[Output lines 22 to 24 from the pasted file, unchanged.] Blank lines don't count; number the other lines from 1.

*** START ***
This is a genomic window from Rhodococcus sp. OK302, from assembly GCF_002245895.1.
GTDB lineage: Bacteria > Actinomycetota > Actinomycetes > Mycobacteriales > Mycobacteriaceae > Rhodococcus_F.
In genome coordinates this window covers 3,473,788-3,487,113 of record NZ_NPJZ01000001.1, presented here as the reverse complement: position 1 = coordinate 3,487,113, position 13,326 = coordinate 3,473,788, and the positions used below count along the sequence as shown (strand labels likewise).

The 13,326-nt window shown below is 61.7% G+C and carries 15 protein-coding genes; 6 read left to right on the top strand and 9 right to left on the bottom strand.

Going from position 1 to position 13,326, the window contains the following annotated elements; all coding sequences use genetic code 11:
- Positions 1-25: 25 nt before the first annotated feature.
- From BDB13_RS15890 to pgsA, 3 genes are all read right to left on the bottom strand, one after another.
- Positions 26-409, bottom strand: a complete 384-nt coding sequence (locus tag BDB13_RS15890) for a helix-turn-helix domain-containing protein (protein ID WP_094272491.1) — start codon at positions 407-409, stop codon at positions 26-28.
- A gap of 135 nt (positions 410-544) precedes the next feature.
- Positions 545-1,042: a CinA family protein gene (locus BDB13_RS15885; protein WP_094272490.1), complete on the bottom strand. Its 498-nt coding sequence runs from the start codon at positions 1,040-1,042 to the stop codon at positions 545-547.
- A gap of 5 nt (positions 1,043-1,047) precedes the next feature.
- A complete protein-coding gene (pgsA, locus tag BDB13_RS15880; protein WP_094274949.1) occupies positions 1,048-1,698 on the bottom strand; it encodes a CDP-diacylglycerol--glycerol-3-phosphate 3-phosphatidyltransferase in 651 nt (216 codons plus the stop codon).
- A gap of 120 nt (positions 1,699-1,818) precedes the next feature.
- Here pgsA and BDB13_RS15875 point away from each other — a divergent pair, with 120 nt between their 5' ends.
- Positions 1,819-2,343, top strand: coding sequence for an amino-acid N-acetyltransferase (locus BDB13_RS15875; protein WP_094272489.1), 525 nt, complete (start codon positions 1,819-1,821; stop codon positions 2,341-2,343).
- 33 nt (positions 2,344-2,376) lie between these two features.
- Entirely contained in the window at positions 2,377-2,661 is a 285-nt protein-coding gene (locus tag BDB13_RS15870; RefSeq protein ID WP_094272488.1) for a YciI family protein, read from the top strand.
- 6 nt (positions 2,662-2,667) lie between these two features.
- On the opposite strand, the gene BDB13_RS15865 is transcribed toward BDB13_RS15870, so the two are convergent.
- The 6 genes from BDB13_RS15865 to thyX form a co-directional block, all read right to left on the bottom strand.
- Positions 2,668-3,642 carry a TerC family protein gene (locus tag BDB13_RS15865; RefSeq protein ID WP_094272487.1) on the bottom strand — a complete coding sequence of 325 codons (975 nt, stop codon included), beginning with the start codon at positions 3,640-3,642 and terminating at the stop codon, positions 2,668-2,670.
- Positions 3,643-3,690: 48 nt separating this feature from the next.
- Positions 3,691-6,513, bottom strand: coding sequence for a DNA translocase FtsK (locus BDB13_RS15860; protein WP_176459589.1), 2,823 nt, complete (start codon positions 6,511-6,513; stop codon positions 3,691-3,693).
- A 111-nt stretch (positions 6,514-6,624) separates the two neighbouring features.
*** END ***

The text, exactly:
- Positions 3,643-3,690: 48 nt separating this feature from the next.
- Positions 3,691-6,513, bottom strand: coding sequence for a DNA translocase FtsK (locus BDB13_RS15860; protein WP_176459589.1), 2,823 nt, complete (start codon positions 6,511-6,513; stop codon positions 3,691-3,693).
- A 111-nt stretch (positions 6,514-6,624) separates the two neighbouring features.